Through the legal looking glass?

 

@TobyMasonBBC here with a look at the latest devolved constitutional conundrum coming our way this afternoon.

In another post just under a month ago I speculated whether Mick Antoniw's Asbestos Bill could well be heading for the Supreme Court to decide whether it's lawful.

This afternoon, AMs will be asked whether another Bill - this one close to a racing certainty to face a challenge - should be allowed to be rushed through the Assembly in just three weeks, the first time such a process will have been used.

The Agricultural Sector (Wales) Bill hasn't been formally published yet - but it's aimed at replacing the functions of the now-defunct Agricultural Wages Board for England and Wales. The role of the AWB was to set the wages and conditions of agricultural workers - their current provisions run out this October. You can read the background from last week when the Emergency Bill was first mooted here.

The Welsh Government's argument is that in order to preserve uninterrupted the wages and conditions of the estimated 13,000 workers in Wales who are covered, they need the law changed before the summer recess - hence the truncated lawmaking process. The Bill would effectively give Welsh ministers the powers to set those wages and conditions.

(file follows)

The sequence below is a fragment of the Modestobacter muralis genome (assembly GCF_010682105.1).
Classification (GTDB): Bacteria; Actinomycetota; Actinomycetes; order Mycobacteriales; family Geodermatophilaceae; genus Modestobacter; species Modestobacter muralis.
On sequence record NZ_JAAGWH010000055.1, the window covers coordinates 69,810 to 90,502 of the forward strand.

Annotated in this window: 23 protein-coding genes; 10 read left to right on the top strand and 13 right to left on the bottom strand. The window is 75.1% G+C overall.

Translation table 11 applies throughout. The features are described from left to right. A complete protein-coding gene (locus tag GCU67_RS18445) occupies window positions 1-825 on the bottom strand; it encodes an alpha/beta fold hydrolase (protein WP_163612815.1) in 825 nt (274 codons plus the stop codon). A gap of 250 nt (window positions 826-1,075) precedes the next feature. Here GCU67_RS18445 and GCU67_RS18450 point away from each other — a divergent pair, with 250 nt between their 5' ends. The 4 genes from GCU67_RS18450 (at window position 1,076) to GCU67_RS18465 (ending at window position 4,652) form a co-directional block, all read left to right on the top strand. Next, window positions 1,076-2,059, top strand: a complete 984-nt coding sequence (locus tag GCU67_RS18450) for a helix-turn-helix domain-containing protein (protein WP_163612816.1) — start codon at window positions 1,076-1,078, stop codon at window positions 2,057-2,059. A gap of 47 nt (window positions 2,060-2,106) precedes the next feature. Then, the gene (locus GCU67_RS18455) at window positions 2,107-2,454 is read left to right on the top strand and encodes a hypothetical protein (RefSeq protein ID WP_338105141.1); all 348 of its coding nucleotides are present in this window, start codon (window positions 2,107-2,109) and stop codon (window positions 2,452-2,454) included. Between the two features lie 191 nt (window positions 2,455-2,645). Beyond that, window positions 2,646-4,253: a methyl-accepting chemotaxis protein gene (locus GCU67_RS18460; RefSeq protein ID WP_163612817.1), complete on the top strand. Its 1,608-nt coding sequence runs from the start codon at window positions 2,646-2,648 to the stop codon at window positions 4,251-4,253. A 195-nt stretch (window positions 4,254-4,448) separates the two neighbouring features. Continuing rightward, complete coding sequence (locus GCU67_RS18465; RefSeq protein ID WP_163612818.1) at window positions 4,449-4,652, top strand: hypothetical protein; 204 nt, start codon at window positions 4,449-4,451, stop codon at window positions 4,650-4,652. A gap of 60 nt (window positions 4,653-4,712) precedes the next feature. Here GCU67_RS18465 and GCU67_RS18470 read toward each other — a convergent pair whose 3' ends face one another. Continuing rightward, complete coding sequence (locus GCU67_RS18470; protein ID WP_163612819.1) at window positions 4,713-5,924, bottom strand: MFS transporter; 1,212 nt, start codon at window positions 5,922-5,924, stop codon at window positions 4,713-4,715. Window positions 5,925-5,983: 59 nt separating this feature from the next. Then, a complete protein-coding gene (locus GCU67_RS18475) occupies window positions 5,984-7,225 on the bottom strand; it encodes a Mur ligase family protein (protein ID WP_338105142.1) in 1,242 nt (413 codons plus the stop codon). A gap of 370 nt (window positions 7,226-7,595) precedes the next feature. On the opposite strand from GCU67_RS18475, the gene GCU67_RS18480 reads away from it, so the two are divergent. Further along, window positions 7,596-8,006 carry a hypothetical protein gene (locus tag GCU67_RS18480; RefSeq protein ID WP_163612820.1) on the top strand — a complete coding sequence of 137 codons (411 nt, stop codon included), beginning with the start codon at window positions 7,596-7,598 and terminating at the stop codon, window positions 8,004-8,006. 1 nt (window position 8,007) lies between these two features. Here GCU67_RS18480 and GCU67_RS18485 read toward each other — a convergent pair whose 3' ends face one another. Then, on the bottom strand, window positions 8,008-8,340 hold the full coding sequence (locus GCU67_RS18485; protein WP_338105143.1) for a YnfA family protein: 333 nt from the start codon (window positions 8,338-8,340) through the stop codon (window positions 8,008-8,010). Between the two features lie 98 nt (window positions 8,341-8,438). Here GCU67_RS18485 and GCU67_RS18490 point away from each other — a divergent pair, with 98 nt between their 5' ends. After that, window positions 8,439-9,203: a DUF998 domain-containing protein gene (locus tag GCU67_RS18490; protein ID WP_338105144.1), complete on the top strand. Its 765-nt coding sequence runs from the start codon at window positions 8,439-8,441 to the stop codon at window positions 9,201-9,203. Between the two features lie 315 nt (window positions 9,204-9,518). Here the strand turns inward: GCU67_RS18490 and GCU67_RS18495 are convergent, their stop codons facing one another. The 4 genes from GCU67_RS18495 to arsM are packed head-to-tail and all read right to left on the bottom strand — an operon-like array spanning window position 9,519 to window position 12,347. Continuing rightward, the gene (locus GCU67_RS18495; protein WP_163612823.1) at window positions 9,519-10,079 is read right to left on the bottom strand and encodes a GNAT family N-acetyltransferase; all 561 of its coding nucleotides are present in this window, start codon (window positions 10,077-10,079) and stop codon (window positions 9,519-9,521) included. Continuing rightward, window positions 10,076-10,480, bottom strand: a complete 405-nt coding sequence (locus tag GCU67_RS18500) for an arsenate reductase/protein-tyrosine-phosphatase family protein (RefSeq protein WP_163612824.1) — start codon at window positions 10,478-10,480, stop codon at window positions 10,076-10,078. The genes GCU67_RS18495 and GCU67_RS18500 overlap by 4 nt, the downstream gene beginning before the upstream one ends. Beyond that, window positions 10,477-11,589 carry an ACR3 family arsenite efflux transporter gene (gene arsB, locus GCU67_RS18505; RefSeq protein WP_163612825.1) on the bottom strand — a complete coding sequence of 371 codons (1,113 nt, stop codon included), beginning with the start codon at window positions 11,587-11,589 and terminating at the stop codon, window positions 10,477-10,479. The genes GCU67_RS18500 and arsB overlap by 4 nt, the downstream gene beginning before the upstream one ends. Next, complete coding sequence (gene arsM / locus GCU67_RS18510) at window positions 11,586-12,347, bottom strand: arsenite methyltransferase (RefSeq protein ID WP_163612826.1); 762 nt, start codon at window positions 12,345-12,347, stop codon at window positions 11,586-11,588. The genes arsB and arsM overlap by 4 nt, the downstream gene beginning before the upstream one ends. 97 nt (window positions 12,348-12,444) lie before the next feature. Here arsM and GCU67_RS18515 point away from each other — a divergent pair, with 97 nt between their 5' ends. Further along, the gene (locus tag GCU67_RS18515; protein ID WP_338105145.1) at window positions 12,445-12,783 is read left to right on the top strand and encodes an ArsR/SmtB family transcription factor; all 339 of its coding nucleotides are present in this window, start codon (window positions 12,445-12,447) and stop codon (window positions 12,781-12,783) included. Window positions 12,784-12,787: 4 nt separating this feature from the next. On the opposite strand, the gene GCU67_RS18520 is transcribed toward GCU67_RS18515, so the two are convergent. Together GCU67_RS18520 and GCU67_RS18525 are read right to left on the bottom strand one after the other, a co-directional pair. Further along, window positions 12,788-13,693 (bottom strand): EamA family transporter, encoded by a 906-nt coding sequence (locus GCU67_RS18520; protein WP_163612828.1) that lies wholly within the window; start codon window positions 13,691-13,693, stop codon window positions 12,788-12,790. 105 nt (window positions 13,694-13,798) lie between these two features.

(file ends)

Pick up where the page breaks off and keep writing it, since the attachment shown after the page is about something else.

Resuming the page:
It's called the Agriculture Bill. The National Assembly has powers over agriculture - so what's the problem?

Lots. Because it's a very open question indeed as to whether this bill is about agriculture, or instead actually about employment - which isn't devolved.

As the Presiding Officer puts it in her note to AMs ahead of this afternoon's vote:

The issue is therefore what is the purpose of the Bill? Is it to ensure a successful agricultural sector, or to safeguard the wages and conditions of agricultural workers?